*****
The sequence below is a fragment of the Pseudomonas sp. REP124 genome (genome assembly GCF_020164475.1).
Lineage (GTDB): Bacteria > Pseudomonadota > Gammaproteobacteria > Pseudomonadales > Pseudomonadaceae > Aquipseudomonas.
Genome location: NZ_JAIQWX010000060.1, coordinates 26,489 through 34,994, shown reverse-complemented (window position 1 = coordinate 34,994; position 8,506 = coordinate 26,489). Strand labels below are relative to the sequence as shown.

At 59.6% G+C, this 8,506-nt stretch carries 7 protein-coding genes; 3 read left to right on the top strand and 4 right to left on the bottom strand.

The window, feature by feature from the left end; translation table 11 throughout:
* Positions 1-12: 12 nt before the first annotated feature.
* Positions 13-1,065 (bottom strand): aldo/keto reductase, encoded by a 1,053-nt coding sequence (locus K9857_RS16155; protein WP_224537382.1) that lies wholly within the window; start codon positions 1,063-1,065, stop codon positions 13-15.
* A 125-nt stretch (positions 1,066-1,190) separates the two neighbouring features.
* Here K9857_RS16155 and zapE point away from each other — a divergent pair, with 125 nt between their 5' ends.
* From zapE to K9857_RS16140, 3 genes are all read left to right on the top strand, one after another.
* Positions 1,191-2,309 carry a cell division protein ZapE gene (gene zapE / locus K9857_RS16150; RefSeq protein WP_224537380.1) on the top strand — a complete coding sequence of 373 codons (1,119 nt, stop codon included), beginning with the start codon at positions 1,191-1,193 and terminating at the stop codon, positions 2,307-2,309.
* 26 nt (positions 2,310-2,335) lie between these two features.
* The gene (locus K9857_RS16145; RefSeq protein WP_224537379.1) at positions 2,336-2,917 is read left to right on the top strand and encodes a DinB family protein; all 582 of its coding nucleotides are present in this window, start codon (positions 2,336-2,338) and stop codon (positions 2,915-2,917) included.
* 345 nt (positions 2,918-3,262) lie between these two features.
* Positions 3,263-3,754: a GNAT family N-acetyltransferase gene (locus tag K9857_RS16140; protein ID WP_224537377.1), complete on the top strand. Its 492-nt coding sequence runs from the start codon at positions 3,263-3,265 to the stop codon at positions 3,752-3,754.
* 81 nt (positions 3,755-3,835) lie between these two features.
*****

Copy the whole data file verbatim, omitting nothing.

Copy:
The sequence below is a fragment of the Pseudomonas sp. REP124 genome (genome assembly GCF_020164475.1).
Lineage (GTDB): Bacteria > Pseudomonadota > Gammaproteobacteria > Pseudomonadales > Pseudomonadaceae > Aquipseudomonas.
Genome location: NZ_JAIQWX010000060.1, coordinates 26,489 through 34,994, shown reverse-complemented (window position 1 = coordinate 34,994; position 8,506 = coordinate 26,489). Strand labels below are relative to the sequence as shown.

At 59.6% G+C, this 8,506-nt stretch carries 7 protein-coding genes; 3 read left to right on the top strand and 4 right to left on the bottom strand.

The window, feature by feature from the left end; translation table 11 throughout:
* Positions 1-12: 12 nt before the first annotated feature.
* Positions 13-1,065 (bottom strand): aldo/keto reductase, encoded by a 1,053-nt coding sequence (locus K9857_RS16155; protein WP_224537382.1) that lies wholly within the window; start codon positions 1,063-1,065, stop codon positions 13-15.
* A 125-nt stretch (positions 1,066-1,190) separates the two neighbouring features.
* Here K9857_RS16155 and zapE point away from each other — a divergent pair, with 125 nt between their 5' ends.
* From zapE to K9857_RS16140, 3 genes are all read left to right on the top strand, one after another.
* Positions 1,191-2,309 carry a cell division protein ZapE gene (gene zapE / locus K9857_RS16150; RefSeq protein WP_224537380.1) on the top strand — a complete coding sequence of 373 codons (1,119 nt, stop codon included), beginning with the start codon at positions 1,191-1,193 and terminating at the stop codon, positions 2,307-2,309.
* 26 nt (positions 2,310-2,335) lie between these two features.
* The gene (locus K9857_RS16145; RefSeq protein WP_224537379.1) at positions 2,336-2,917 is read left to right on the top strand and encodes a DinB family protein; all 582 of its coding nucleotides are present in this window, start codon (positions 2,336-2,338) and stop codon (positions 2,915-2,917) included.
* 345 nt (positions 2,918-3,262) lie between these two features.
* Positions 3,263-3,754: a GNAT family N-acetyltransferase gene (locus tag K9857_RS16140; protein ID WP_224537377.1), complete on the top strand. Its 492-nt coding sequence runs from the start codon at positions 3,263-3,265 to the stop codon at positions 3,752-3,754.
* 81 nt (positions 3,755-3,835) lie between these two features.